Filed under: Book news
As many of you probably already know, Quill & Quire’s esteemed editor-in-chief, Derek Weiler, passed away unexpectedly last Sunday. All of us here at the magazine knew he had had lifelong health problems, but he was always very private about them, and it is only now that we’ve learned he suffered from a congenital heart condition.
When a co-worker dies, it’s not like the death of a family member or close friend. It has a different quality, characterized chiefly by the sad, blunt realization that you didn’t know the person nearly as well as you thought you did. Over the past few days, we’ve sat numbly at our computers, scouring the Web for more info about Derek’s life outside work – Facebook photos, old blog entries, tributes from friends – and a more rounded portrait of the man has emerged. It’s been great – a revelation, really – to read so many stories of Derek’s childhood, of his school days, and of his life with Sari, the wife he was so clearly crazy about. (And for the kooky Facebook picture of Derek dancing in a hippie-freak costume at a Halloween party circa 1992, we will be forever grateful.)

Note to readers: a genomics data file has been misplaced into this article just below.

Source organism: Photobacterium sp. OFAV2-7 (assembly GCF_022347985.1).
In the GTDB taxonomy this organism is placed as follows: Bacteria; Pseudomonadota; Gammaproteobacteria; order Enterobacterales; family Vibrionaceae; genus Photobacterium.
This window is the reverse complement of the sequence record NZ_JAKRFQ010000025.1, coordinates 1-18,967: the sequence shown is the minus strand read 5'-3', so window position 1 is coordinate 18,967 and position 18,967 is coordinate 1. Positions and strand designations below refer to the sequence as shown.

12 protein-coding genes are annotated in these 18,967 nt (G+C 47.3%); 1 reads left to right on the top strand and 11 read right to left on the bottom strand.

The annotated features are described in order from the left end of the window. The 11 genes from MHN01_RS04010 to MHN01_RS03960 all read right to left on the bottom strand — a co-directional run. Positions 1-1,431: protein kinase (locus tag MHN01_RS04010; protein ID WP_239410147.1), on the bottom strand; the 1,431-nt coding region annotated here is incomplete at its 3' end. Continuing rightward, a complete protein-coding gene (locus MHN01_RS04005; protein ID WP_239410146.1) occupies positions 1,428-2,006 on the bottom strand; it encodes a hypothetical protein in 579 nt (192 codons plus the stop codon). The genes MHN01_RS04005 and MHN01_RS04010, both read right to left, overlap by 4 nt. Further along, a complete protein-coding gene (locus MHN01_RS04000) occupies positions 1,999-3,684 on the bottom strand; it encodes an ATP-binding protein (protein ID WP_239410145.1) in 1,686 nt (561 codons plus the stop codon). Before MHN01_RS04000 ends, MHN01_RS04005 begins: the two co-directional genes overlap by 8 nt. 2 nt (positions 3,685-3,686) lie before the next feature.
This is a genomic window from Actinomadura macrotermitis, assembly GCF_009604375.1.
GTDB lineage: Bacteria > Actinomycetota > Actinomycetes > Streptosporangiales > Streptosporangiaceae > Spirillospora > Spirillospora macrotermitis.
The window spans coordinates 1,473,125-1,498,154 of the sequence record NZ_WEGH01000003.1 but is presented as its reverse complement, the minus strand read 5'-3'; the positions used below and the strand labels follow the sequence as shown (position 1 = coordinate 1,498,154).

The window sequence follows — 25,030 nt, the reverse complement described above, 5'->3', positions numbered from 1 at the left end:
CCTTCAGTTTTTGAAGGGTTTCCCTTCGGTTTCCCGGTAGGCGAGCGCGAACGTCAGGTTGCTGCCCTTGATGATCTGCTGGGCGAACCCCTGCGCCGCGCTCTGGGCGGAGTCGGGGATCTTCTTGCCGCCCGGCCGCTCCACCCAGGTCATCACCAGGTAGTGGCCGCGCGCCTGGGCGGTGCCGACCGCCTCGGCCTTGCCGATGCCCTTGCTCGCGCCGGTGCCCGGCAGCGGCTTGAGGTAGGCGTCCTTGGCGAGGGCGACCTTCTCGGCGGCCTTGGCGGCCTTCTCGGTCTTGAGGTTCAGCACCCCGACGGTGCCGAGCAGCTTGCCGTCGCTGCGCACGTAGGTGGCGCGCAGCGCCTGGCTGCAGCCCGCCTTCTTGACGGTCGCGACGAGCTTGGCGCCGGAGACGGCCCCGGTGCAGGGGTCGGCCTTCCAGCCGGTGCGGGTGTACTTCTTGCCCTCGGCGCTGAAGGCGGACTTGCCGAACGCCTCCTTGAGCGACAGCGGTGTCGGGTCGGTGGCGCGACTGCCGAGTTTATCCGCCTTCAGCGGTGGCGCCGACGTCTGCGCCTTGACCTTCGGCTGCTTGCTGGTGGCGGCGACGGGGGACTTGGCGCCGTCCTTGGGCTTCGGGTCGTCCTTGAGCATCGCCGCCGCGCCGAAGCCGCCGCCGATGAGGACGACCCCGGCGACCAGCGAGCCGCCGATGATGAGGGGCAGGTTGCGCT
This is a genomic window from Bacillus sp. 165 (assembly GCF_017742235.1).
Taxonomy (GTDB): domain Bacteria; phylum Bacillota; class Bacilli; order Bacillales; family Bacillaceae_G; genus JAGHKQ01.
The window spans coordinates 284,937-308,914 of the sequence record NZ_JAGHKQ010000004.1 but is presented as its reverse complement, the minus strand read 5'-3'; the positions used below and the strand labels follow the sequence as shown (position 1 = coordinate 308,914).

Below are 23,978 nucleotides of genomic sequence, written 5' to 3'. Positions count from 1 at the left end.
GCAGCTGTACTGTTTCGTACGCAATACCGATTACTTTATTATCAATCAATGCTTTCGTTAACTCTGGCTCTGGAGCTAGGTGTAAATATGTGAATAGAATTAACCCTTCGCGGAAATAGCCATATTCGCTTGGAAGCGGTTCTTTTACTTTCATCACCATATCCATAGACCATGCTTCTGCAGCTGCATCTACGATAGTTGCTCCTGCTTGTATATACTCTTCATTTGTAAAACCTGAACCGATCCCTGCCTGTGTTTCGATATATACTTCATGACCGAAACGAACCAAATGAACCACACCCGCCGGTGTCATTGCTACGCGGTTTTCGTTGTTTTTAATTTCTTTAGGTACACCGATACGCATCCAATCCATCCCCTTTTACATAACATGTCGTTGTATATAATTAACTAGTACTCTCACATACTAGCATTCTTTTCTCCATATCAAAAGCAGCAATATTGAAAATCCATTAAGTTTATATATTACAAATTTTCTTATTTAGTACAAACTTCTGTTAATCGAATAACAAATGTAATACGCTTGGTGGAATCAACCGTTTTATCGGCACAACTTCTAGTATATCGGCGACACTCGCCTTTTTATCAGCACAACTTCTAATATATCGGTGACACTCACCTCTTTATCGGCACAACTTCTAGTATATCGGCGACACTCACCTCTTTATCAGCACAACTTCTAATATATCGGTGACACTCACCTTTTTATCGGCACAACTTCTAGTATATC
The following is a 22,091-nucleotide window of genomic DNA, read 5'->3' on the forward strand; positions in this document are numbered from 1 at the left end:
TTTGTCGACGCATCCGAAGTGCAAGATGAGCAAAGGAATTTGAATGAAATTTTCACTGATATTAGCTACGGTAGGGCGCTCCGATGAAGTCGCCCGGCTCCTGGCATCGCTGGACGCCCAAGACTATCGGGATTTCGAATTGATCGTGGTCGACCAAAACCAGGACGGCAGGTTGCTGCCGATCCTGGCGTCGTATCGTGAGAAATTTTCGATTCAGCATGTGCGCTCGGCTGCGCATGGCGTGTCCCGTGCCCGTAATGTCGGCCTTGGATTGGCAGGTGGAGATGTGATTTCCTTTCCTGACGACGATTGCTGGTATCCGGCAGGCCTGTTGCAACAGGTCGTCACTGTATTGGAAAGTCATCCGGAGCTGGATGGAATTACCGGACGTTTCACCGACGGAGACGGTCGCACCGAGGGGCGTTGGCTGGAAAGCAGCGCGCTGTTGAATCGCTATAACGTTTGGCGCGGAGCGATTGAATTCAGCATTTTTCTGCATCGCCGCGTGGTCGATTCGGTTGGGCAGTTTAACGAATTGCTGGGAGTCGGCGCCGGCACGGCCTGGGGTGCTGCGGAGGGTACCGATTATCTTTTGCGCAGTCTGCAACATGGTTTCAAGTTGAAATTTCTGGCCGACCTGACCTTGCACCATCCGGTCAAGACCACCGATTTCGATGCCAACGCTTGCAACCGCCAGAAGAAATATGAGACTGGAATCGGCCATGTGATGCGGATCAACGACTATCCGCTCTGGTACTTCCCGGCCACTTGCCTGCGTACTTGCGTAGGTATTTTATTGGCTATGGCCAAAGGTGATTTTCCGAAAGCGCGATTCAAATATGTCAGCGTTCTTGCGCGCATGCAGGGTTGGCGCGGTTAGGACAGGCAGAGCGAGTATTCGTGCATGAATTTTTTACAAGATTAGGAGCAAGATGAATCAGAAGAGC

The flip side of the coin, of course, is that we all spent more time with Derek over the past few years than with practically anybody else in our lives, and came to know him like family. He cracked jokes with us, goofed around, steered us through stressful days. Sometimes he got angry with us, because that’s part of being the boss, and of being family. But what we’ll remember most is what a smart, funny, gentle guy he was, and how great he was to work for. With him in charge, the office was a free-flowing symposium on the arts, and talk of his favorites – Philip Roth, The Wire, Yo La Tengo, Flannery O’Connor, The Squid and the Whale – was never far off. His enthusiasms were contagious, and if, for some reason, you had never encountered one of his personal faves, he would immediately offer to bring it in and lend it to you. He was generous like that.
If there’s one image that best captures Derek’s in-office manner, though, it is of him walking around with his miniature Louisville Slugger bat. Derek – a huge baseball fan – would brandish the comically tiny bat for tongue-in-cheek displays of editorial pique, slapping it against his palm and muttering, “Derek don’t like it!” It was how he always wielded authority: firmly, but humorously, and with a self-satirizing edge.
Ultimately, Derek was the heart and soul of Quill & Quire, and it’s hard to convey how difficult it’s going to be to carry on without him. We’ll do so, of course, but it’ll probably never be quite the same. Derek, buddy, if you’re reading this: we’re going to miss you something terrible around here.
The staff of Quill